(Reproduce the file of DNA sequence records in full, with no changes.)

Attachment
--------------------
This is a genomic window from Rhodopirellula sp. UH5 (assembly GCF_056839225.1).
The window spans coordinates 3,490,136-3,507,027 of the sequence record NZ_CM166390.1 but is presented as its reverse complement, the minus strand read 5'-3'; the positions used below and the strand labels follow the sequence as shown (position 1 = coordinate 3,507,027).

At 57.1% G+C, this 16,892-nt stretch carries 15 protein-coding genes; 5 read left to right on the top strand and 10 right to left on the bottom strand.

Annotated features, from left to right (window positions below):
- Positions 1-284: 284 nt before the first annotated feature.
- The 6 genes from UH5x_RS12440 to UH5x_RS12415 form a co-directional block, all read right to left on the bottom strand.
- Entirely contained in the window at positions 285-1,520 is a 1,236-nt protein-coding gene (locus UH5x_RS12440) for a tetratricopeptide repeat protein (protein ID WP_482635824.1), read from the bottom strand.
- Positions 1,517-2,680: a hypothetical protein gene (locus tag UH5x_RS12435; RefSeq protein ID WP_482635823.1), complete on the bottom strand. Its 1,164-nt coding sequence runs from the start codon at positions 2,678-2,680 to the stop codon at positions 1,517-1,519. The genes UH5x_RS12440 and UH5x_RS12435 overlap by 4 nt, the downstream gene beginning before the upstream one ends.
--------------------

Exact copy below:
This is a genomic window from Rhodopirellula sp. UH5 (assembly GCF_056839225.1).
The window spans coordinates 3,490,136-3,507,027 of the sequence record NZ_CM166390.1 but is presented as its reverse complement, the minus strand read 5'-3'; the positions used below and the strand labels follow the sequence as shown (position 1 = coordinate 3,507,027).

At 57.1% G+C, this 16,892-nt stretch carries 15 protein-coding genes; 5 read left to right on the top strand and 10 right to left on the bottom strand.

Annotated features, from left to right (window positions below):
- Positions 1-284: 284 nt before the first annotated feature.
- The 6 genes from UH5x_RS12440 to UH5x_RS12415 form a co-directional block, all read right to left on the bottom strand.
- Entirely contained in the window at positions 285-1,520 is a 1,236-nt protein-coding gene (locus UH5x_RS12440) for a tetratricopeptide repeat protein (protein ID WP_482635824.1), read from the bottom strand.
- Positions 1,517-2,680: a hypothetical protein gene (locus tag UH5x_RS12435; RefSeq protein ID WP_482635823.1), complete on the bottom strand. Its 1,164-nt coding sequence runs from the start codon at positions 2,678-2,680 to the stop codon at positions 1,517-1,519. The genes UH5x_RS12440 and UH5x_RS12435 overlap by 4 nt, the downstream gene beginning before the upstream one ends.